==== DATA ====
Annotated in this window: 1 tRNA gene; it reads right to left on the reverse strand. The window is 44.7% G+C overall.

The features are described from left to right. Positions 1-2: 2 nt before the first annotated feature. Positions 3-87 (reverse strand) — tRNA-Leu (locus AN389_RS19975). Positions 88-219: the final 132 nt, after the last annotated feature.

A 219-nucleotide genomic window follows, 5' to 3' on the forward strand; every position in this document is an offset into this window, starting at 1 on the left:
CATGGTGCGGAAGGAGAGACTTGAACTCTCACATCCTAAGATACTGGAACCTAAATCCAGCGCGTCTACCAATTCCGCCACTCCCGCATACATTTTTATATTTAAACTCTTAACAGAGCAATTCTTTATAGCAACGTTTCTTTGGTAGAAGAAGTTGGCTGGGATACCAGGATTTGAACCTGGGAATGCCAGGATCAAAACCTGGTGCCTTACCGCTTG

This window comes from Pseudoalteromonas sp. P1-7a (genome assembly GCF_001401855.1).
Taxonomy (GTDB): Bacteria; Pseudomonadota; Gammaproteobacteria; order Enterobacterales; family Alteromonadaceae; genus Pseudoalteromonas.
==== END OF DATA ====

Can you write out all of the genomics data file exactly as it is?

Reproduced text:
Annotated in this window: 1 tRNA gene; it reads right to left on the reverse strand. The window is 44.7% G+C overall.

The features are described from left to right. Positions 1-2: 2 nt before the first annotated feature. Positions 3-87 (reverse strand) — tRNA-Leu (locus AN389_RS19975). Positions 88-219: the final 132 nt, after the last annotated feature.

A 219-nucleotide genomic window follows, 5' to 3' on the forward strand; every position in this document is an offset into this window, starting at 1 on the left:
CATGGTGCGGAAGGAGAGACTTGAACTCTCACATCCTAAGATACTGGAACCTAAATCCAGCGCGTCTACCAATTCCGCCACTCCCGCATACATTTTTATATTTAAACTCTTAACAGAGCAATTCTTTATAGCAACGTTTCTTTGGTAGAAGAAGTTGGCTGGGATACCAGGATTTGAACCTGGGAATGCCAGGATCAAAACCTGGTGCCTTACCGCTTG

This window comes from Pseudoalteromonas sp. P1-7a (genome assembly GCF_001401855.1).
Taxonomy (GTDB): Bacteria; Pseudomonadota; Gammaproteobacteria; order Enterobacterales; family Alteromonadaceae; genus Pseudoalteromonas.